The two-fold aim of this chapter is to present the design process of an interface for a mobile navigational aid for blind pedestrians and a set of rules for producing route descriptions for these users, as well as the methodology used to develop them, rooted in a user- and activity-centered approach. We first present the state of the art of wearable verbal navigational aids and what might still be lacking in their conception, and propose a reusable user- and activity-centered approach designed to complement already existing and future systems. Case studies fitting into this approach are next presented: route descriptions produced by blind pedestrians were analyzed; the production rules were extracted and tested in urban areas. Results reveal these rules, the specific database features, the required user profiles, and the precision of localization necessary for assisting blind pedestrians’ wayfinding in urban areas. Finally, future trends in mobile guiding tools for the visually impaired are examined.
Key Terms in this Chapter
Oriented Locomotion: Locomotion is the movement of one’s body around an environment, coordinated specifically to the local or proximal surrounds, the environment that is directly accessible to our sensory and motor systems at (a) given moment(s) (or, at most, within a few moments). It solves behavioral problems such as identifying surfaces to stand on, avoiding obstacles and barriers, directing our movement toward perceptible landmarks, and going through openings without bumping into the sides. During oriented locomotion, people attend to their surrounds, to landmarks, and to their own movement, to reach a perceivable goal.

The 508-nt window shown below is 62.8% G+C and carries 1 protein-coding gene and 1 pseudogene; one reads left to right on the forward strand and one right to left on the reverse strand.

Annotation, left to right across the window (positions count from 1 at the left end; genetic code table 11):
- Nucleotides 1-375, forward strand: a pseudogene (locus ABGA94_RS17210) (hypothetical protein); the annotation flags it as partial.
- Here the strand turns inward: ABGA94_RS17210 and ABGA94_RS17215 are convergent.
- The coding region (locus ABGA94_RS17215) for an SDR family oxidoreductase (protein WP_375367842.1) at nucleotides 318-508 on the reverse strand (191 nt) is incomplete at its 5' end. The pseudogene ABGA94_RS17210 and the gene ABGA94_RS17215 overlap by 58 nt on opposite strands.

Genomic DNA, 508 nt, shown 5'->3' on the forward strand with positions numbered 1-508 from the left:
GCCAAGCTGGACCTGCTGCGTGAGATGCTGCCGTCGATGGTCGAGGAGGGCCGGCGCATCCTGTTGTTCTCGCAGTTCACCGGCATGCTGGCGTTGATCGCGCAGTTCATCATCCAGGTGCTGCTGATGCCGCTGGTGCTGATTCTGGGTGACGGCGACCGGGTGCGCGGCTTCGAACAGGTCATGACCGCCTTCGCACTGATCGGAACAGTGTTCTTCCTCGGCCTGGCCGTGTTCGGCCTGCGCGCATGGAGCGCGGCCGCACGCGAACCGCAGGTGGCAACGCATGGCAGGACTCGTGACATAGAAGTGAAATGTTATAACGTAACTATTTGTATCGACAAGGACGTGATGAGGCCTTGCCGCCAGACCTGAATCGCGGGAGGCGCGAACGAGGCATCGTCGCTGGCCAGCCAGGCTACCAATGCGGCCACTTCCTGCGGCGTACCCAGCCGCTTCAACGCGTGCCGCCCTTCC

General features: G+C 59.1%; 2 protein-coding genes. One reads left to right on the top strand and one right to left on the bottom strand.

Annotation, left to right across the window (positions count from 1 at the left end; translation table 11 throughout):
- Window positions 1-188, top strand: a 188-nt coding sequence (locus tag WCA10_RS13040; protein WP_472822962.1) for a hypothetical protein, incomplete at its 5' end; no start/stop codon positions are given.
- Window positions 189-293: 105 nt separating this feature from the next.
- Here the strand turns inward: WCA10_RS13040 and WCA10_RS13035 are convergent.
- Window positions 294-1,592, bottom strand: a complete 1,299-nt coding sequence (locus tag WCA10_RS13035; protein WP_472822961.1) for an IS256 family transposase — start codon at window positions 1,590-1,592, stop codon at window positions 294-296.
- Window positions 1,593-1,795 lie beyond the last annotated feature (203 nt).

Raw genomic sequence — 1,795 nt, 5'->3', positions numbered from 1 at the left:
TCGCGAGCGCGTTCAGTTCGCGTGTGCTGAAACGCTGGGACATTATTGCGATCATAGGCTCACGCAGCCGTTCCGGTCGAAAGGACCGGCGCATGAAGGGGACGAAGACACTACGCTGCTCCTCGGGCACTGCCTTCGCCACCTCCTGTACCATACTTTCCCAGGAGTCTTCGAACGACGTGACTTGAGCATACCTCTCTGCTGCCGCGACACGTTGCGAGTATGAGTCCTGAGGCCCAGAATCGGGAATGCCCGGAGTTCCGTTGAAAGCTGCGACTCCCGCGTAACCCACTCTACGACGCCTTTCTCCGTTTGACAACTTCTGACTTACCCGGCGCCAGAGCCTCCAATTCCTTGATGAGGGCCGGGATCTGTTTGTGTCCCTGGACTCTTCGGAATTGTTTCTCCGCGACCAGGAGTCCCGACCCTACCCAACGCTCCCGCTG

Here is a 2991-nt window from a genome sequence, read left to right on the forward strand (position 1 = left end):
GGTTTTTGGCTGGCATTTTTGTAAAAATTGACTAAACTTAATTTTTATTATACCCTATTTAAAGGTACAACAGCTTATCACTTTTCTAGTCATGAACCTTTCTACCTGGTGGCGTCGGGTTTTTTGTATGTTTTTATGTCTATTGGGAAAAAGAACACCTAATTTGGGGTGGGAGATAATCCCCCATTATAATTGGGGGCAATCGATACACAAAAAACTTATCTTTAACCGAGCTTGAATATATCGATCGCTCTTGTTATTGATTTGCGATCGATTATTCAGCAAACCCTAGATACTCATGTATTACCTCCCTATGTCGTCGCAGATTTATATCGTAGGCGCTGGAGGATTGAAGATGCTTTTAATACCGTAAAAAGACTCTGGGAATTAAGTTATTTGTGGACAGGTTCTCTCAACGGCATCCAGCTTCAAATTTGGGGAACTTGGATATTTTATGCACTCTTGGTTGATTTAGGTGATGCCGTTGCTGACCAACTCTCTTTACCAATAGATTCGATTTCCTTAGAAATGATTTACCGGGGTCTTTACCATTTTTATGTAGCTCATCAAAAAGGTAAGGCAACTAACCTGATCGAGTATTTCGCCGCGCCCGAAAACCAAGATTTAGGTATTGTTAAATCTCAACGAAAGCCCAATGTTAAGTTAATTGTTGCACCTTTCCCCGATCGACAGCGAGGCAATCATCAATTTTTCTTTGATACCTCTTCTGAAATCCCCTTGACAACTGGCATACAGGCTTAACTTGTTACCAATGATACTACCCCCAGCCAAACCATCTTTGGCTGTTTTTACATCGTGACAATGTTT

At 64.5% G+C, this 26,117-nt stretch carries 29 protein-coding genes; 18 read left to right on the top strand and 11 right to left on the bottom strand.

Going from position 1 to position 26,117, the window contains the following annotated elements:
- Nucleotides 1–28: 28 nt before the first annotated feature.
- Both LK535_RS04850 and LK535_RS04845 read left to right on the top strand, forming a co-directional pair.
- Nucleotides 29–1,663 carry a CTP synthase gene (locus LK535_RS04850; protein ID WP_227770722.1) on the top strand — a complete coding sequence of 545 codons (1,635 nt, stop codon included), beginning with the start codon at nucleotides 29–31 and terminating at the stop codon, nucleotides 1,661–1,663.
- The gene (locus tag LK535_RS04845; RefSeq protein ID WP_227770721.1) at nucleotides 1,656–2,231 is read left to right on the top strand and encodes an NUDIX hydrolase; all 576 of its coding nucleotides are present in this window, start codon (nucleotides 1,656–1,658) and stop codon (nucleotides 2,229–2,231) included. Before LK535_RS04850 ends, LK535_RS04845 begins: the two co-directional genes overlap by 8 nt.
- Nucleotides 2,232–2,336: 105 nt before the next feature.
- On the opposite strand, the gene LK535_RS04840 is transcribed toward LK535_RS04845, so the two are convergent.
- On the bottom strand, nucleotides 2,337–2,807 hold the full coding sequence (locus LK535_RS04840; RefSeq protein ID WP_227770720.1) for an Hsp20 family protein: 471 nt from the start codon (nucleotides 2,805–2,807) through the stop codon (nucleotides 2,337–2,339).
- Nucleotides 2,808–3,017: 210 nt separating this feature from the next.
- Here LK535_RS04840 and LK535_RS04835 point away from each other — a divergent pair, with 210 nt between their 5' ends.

Activity-Centered Approach: A methodology for the design of systems and their interfaces, based on the actual activity of the end-users in the targeted context and in terms of the user profile, the environment and the goal-directed activities performed. The latter are in-dissociable and form the core of the design process.
Navigational Aid: Any device that supports way finding in an unfamiliar environment
Wayfinding: In contrast to locomotion, way finding is the goal-directed and planned movement of one’s body around an environment in an efficient way. Way finding requires a place goal, a destination we wish to reach. This destination is not in the local surrounds. Way finding is coordinated distally, beyond the local surrounds directly accessible to our sensory and motor systems at a given moment. Memory traces of the surroundings, internally or externally stored in artifacts such as maps, play a critical role in way finding. When we way find, we solve behavioral problems involving explicit planning and decision-making, problems such as choosing routes to take, moving toward distal landmarks, creating shortcuts, and scheduling trips and trip sequences.
Techniques for the Analysis of the Activity: These are field study approaches that allow gathering information on the needs and wants of end-users, as well as the subject’s organization of the activity (the mental operations performed, the informational items to which these operations apply and the resulting physical actions performed).
Visually Impaired Pedestrians: Persons suffering from total blindness, central or peripheral visual deficiency… that will differentially impact their abilities to perform oriented locomotion tasks.
User-Centered Approach: A methodology for the design of systems and their interfaces, based on the generic characteristics of the end-users (often gathered out-of-context) used to decide on which model the design of the device is to be based.
Rules for Producing Verbal Instructions: Formal production rules that specify the linguistic forms to be provided to pedestrians for way finding and the moment to provide them.